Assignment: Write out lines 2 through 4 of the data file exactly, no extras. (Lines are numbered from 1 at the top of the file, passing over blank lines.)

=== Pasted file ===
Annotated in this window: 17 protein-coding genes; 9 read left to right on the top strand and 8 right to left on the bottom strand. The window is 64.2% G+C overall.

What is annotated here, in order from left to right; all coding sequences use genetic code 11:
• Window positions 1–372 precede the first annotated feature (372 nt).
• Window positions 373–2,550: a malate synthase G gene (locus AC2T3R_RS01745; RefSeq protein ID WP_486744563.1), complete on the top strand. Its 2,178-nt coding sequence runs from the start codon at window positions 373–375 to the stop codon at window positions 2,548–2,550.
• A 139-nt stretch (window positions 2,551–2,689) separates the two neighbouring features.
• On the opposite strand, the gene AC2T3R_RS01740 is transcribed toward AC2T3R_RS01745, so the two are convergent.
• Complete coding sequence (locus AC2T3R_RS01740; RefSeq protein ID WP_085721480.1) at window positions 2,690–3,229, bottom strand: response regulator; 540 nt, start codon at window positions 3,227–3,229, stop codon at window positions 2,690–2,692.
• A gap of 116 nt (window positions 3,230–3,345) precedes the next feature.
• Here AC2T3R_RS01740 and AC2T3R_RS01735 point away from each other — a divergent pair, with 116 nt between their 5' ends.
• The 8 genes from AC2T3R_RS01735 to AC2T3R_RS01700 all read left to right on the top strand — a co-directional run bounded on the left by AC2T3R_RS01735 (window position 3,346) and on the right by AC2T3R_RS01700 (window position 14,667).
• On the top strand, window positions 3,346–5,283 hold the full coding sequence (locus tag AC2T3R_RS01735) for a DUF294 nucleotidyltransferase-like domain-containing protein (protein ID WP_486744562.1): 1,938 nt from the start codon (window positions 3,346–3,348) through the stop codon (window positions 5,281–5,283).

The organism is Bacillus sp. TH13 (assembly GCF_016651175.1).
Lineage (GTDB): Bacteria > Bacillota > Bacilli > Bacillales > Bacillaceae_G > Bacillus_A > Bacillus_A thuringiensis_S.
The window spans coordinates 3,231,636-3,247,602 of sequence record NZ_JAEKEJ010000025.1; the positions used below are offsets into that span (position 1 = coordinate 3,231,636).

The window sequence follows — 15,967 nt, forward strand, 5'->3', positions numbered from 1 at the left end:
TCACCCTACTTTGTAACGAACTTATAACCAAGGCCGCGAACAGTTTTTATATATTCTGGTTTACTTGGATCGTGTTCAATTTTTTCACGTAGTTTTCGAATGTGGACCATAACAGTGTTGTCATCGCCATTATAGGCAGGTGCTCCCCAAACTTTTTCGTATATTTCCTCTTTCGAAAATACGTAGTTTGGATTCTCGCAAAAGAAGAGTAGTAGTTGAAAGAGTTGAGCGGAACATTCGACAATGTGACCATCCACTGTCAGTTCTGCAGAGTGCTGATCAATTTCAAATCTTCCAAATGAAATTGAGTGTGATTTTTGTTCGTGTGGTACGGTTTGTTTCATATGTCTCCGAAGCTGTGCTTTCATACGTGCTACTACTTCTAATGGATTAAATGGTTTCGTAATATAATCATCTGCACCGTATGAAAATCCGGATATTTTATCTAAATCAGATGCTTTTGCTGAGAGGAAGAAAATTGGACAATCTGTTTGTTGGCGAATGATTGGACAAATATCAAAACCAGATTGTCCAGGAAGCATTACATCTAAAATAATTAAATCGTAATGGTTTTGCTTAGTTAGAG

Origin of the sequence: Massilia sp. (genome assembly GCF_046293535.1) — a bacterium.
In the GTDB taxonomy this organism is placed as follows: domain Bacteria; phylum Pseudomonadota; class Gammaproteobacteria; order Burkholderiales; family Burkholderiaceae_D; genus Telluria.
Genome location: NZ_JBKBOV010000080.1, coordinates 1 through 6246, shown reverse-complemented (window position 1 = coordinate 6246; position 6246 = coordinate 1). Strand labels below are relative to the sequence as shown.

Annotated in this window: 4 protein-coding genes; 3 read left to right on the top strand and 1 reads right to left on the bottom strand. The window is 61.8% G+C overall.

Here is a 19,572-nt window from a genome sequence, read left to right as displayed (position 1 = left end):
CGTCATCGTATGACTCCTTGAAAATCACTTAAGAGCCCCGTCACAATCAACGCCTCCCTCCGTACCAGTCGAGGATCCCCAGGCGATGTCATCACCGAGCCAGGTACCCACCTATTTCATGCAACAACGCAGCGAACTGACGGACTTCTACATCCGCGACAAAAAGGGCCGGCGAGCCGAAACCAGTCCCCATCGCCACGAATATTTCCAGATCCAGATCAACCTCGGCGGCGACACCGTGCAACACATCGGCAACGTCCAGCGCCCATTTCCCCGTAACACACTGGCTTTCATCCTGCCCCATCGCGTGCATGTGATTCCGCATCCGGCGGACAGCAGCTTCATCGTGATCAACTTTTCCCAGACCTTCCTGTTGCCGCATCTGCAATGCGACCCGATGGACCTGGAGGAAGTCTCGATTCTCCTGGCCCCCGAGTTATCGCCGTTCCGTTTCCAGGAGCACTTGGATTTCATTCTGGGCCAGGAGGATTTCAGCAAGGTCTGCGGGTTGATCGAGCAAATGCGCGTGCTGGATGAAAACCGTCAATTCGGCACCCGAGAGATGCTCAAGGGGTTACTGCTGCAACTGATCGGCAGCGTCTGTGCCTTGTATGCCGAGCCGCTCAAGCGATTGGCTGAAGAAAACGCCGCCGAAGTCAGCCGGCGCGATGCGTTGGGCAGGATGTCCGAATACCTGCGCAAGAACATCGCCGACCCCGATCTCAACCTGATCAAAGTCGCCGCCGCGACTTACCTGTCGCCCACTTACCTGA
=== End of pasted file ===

What is annotated here, in order from left to right; all coding sequences use genetic code 11:
• Window positions 1–372 precede the first annotated feature (372 nt).
• Window positions 373–2,550: a malate synthase G gene (locus AC2T3R_RS01745; RefSeq protein ID WP_486744563.1), complete on the top strand. Its 2,178-nt coding sequence runs from the start codon at window positions 373–375 to the stop codon at window positions 2,548–2,550.